Influence of the Linear Layer on the Algebraic Degree in SP-Networks 📺
We consider SPN schemes, i.e., schemes whose non-linear layer is defined as the parallel application of t ≥ 1 independent S-Boxes over F2n and whose linear layer is defined by the multiplication with a (n · t) × (n · t) matrix over F2. Even if the algebraic representation of a scheme depends on all its components, upper bounds on the growth of the algebraic degree in the literature usually only consider the details of the non-linear layer. Hence a natural question arises: (how) do the details of the linear layer influence the growth of the algebraic degree? We show that the linear layer plays a crucial role in the growth of the algebraic degree and present a new upper bound on the algebraic degree in SP-networks. As main results, we prove that in the case of low-degree round functions with large S-Boxes: (a) an initial exponential growth of the algebraic degree can be followed by a linear growth until the maximum algebraic degree is reached; (b) the rate of the linear growth is proportional to the degree of the linear layer over Ft2n. Besides providing a theoretical insight, our analysis is particularly relevant for assessing the security of the security of cryptographic permutations designed to be competitive in applications like MPC, FHE, SNARKs, and STARKs, including permutations based on the Hades design strategy. We have verified our findings on small-scale instances and we have compared them against the currently best results in the literature, showing a substantial improvement of upper bounds on the algebraic degree in case of low-degree round functions with large S-Boxes.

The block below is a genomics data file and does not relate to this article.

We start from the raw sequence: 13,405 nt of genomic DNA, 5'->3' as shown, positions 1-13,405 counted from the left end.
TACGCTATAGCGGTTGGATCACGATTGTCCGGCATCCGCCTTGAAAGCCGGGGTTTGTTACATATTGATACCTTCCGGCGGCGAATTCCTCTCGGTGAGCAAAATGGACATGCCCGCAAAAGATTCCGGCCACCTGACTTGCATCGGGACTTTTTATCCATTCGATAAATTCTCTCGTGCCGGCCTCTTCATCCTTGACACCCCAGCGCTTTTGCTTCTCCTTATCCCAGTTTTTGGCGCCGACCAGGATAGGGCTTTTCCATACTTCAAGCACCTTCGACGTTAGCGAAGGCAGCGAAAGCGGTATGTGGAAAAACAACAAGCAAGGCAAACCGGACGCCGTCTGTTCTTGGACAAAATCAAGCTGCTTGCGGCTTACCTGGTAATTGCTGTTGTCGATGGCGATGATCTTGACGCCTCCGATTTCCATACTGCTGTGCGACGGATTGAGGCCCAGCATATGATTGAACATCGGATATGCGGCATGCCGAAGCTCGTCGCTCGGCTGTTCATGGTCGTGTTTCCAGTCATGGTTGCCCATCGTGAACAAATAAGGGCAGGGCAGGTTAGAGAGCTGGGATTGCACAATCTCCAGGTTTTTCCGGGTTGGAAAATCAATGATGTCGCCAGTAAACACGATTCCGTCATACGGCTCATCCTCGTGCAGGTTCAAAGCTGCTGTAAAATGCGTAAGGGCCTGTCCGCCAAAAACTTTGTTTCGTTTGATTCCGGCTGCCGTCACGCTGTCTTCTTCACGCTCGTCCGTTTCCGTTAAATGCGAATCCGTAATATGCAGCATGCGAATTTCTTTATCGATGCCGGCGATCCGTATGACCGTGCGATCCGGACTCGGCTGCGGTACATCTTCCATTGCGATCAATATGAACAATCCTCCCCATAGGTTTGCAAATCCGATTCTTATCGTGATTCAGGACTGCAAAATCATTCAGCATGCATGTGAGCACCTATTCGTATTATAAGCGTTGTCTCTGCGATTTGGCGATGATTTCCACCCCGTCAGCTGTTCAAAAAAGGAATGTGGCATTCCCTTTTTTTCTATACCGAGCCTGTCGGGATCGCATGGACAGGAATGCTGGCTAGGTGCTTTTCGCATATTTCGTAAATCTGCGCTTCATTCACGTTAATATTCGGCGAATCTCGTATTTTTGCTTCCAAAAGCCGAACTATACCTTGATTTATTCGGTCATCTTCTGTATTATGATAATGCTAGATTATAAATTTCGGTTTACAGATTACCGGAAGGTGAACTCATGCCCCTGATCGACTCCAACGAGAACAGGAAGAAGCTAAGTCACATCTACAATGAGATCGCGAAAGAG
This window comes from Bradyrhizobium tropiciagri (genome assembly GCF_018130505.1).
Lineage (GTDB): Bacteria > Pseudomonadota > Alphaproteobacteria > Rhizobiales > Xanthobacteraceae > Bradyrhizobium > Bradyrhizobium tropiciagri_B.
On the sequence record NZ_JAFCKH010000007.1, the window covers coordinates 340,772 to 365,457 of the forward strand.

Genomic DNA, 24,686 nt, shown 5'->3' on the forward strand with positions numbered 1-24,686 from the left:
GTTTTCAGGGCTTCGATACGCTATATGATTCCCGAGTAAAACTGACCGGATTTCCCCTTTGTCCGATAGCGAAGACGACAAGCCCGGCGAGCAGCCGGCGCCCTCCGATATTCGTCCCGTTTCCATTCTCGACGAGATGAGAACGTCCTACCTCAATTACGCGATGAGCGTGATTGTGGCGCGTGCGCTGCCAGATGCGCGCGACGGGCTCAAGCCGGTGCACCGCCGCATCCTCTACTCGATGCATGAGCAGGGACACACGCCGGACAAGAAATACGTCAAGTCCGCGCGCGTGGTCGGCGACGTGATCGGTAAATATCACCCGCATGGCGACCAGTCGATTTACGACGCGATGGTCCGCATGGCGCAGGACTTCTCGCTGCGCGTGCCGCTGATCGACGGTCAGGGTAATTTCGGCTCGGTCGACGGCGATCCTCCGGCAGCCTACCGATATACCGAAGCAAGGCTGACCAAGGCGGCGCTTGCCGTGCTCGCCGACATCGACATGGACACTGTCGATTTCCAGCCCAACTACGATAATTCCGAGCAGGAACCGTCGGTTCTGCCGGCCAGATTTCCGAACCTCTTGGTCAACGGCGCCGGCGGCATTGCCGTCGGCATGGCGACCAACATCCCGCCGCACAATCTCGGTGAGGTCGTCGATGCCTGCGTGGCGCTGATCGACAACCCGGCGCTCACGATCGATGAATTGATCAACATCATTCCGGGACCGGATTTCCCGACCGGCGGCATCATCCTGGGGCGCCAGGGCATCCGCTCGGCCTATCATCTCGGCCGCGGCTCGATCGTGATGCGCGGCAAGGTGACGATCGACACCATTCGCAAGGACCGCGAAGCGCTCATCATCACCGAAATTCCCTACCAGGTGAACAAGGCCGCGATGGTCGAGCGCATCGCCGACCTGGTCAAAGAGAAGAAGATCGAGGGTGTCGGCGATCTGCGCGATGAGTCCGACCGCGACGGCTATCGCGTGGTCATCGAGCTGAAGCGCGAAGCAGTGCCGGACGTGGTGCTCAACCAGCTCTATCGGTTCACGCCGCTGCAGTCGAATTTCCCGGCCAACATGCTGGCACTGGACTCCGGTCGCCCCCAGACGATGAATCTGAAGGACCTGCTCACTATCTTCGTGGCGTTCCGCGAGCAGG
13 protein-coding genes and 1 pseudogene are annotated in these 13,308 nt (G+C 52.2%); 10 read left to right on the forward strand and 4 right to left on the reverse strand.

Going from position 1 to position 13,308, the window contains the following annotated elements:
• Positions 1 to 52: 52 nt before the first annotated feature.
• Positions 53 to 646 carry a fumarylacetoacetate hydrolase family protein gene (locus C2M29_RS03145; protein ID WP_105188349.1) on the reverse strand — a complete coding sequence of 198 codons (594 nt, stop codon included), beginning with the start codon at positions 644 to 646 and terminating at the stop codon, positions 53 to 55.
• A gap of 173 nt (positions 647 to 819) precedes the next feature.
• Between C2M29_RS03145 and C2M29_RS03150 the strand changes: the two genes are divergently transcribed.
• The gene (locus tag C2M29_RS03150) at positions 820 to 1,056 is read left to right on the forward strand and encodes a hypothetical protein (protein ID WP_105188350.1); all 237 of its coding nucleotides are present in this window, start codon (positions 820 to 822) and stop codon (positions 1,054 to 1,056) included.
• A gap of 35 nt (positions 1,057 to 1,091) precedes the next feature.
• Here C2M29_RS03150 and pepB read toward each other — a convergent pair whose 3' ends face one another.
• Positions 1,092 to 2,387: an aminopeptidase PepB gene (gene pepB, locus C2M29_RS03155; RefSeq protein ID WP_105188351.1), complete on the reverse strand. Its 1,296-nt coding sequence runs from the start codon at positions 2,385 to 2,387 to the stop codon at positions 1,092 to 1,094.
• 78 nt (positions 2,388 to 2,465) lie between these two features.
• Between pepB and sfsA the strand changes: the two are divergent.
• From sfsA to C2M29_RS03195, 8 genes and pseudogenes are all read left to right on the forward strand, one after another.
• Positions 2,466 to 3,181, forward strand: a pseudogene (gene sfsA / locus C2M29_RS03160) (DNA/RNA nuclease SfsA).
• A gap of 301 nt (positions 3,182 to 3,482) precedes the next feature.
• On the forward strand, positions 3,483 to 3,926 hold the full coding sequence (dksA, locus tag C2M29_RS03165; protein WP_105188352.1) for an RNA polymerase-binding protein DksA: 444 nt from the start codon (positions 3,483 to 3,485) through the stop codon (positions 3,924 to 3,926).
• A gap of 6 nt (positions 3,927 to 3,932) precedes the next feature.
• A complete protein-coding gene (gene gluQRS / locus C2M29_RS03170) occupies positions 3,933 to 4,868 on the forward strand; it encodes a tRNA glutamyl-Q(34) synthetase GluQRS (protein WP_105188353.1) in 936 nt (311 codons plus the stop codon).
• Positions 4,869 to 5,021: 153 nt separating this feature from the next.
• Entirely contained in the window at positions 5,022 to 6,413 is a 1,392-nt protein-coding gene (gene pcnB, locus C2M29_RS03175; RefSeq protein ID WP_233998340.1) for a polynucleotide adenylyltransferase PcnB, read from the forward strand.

On a Generalization of Substitution-Permutation Networks: The HADES Design Strategy 📺